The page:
The concept of rules are very much maligned in today’s society. They are seen as cumbersome, intrusive, divisive, and even prohibitive to freedoms.
But are they?
What are rules?
Imagine playing a game of chess where there were no rules. No one knew what it took to win or lose. And everyone decided to play the pieces however they felt.
Could the game be able to be played along universal understanding of the game? Would there be any goals?
Would it be any fun?
Rules are the guardrails that keep society from falling off the cliff.
My chiropractor gave me the copy of a poem he’d heard years ago:
The Ambulance Down In The Valley
‘ Twas a dangerous cliff, as they freely confessed,
Though to walk near its crest was so pleasant,
But over its terrible edge there had slipped,
A duke and full many a peasant.
So the people said something would have to be done,
But their projects did not at all tally.
Some said, “Put a fence around the edge of the cliff,”
Some, “An ambulance down in the valley.”
But the cry for the ambulance carried the day,
For it spread through the neighboring city,
A fence may be useful or not, it is true,
But each heart became moved with pity,
For those who slipped over that dangerous cliff;
And the dwellers on highway and alley
Gave pounds and gave pence not to put up a fence,
But an ambulance down in the valley.
Then an old sage remarked, “it’s a marvel to me
That people give far more attention
To repairing the results than to stopping the cause,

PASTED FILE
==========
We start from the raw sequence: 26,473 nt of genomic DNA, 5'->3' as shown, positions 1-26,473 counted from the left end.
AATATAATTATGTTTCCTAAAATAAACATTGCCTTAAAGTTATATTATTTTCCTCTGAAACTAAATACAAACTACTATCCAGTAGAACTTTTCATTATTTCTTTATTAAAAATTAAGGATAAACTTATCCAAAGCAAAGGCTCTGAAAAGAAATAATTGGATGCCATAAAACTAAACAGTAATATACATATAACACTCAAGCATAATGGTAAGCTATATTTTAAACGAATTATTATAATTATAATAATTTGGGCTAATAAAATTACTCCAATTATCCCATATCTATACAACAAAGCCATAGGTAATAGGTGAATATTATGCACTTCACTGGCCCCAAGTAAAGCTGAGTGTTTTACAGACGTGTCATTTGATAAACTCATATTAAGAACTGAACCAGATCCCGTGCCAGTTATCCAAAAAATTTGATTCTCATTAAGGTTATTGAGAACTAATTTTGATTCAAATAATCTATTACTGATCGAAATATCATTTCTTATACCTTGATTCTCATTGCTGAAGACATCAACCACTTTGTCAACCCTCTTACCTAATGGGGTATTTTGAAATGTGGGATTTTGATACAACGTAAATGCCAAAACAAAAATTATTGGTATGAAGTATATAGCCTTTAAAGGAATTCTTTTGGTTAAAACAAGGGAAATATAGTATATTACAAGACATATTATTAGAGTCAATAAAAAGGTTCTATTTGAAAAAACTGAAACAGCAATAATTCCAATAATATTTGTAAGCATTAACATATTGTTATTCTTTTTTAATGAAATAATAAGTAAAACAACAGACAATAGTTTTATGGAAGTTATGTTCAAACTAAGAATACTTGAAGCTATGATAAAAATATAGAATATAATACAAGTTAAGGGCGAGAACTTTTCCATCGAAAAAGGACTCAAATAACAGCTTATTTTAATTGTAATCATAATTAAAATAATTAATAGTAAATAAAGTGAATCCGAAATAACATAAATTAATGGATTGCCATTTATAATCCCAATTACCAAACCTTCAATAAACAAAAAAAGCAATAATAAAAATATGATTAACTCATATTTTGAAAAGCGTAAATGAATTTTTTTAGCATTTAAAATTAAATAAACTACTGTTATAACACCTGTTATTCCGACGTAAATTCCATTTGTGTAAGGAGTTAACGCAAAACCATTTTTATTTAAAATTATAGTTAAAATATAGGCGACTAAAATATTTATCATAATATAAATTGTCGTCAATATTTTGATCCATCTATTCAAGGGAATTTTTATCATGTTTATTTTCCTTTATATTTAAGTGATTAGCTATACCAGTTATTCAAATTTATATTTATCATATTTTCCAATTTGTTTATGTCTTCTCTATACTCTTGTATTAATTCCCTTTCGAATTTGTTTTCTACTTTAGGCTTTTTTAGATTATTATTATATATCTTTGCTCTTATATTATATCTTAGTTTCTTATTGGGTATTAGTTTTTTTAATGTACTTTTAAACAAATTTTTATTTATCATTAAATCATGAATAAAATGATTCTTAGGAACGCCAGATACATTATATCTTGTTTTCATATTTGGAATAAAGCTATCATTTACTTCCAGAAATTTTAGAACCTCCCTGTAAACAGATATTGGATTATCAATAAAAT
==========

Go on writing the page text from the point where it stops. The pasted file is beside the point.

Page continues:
When they’d much better aim at prevention.
“Let us stop at its source all this hurt,” cried he.written by Joseph Malins, 1895
“Come, neighbors and friends, let us rally.
If the cliff we will fence, we might almost dispense
With the ambulance down in the valley.”
Well thought out rules are a source of prevention. They keep us safe from overindulgences, harmful activities, unsafe conditions, and dangerous practices. And they help to maintain a repository of trust, such as when fair regulations prevent nefarious people from selling poisons as remedies to an unsuspecting populous.
When properly established, they keep us guided between the pillars of moral certainty and physical health.
Without them, the tendency of licentiousness and uncontrolled passions take over – usually to our detriment.
Good rules are not to be oppressive. They are, instead used to keep us from harm and harming others.
Used wisely, these guardrails become our guiding principals toward a more balance life. They keep us safe during times of stress, duress, or temptations.
Unrestrained passions lead to harmful relationships – not just with individuals, but also choices and activities that could lead us to ill spiritual, physical, or emotional health.
Define the rules that will challenge you to stay the course. Not rules defined by power trips, passions, or emotional desire, but those which lead to a more disciplined, emotionally and physically healthy lifestyle. Rules to help you grow in all areas of your life.
Start with the two simple Commandments Jesus taught His followers:
- Love the Lord with all your heart, all your soul, all your mind.
- Love your neighbor as yourself.
From these two Commandments came all the rest of the 10 Commandments. For if you love your Creator, you will love each person whom the Creator made, starting with yourself. In this way, you will be able to live within the proper guardrails of good rules.
Don’t despise rules…
Just rules aren’t made to be broken. They are made to help guide you to a more perfect life. And they help guide each one of us in all our interactions along universally accepted constructs. Without them, we would not be able to function as a cohesive, orderly community.
They don’t take away from our individuality. Nor do they take away from our freedoms.
Rules, properly defined, promote both.
So live life to the fullest. But live within the boundaries of well-defined rules to keep you on track toward a better life for yourself and others.